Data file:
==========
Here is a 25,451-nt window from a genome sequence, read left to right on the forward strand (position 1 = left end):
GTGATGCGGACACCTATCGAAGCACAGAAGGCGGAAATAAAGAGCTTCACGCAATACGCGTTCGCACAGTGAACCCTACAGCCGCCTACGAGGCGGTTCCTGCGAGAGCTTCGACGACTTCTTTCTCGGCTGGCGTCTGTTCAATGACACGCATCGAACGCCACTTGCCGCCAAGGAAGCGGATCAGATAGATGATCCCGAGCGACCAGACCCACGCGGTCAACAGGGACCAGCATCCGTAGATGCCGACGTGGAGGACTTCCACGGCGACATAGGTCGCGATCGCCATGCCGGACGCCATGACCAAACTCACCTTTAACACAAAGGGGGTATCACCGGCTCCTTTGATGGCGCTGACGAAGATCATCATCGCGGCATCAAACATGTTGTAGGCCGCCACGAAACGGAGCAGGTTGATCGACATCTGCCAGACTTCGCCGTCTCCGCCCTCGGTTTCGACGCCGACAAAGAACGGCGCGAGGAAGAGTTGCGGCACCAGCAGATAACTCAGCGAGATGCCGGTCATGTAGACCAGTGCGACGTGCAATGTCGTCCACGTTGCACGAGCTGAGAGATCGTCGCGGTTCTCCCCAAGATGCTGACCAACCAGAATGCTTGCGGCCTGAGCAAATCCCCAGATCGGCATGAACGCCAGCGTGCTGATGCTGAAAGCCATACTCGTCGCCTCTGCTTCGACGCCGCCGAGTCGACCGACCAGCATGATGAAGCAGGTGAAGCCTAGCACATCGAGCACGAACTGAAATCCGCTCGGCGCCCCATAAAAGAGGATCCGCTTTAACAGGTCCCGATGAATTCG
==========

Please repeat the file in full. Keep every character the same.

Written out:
Here is a 25,451-nt window from a genome sequence, read left to right on the forward strand (position 1 = left end):
GTGATGCGGACACCTATCGAAGCACAGAAGGCGGAAATAAAGAGCTTCACGCAATACGCGTTCGCACAGTGAACCCTACAGCCGCCTACGAGGCGGTTCCTGCGAGAGCTTCGACGACTTCTTTCTCGGCTGGCGTCTGTTCAATGACACGCATCGAACGCCACTTGCCGCCAAGGAAGCGGATCAGATAGATGATCCCGAGCGACCAGACCCACGCGGTCAACAGGGACCAGCATCCGTAGATGCCGACGTGGAGGACTTCCACGGCGACATAGGTCGCGATCGCCATGCCGGACGCCATGACCAAACTCACCTTTAACACAAAGGGGGTATCACCGGCTCCTTTGATGGCGCTGACGAAGATCATCATCGCGGCATCAAACATGTTGTAGGCCGCCACGAAACGGAGCAGGTTGATCGACATCTGCCAGACTTCGCCGTCTCCGCCCTCGGTTTCGACGCCGACAAAGAACGGCGCGAGGAAGAGTTGCGGCACCAGCAGATAACTCAGCGAGATGCCGGTCATGTAGACCAGTGCGACGTGCAATGTCGTCCACGTTGCACGAGCTGAGAGATCGTCGCGGTTCTCCCCAAGATGCTGACCAACCAGAATGCTTGCGGCCTGAGCAAATCCCCAGATCGGCATGAACGCCAGCGTGCTGATGCTGAAAGCCATACTCGTCGCCTCTGCTTCGACGCCGCCGAGTCGACCGACCAGCATGATGAAGCAGGTGAAGCCTAGCACATCGAGCACGAACTGAAATCCGCTCGGCGCCCCATAAAAGAGGATCCGCTTTAACAGGTCCCGATGAATTCG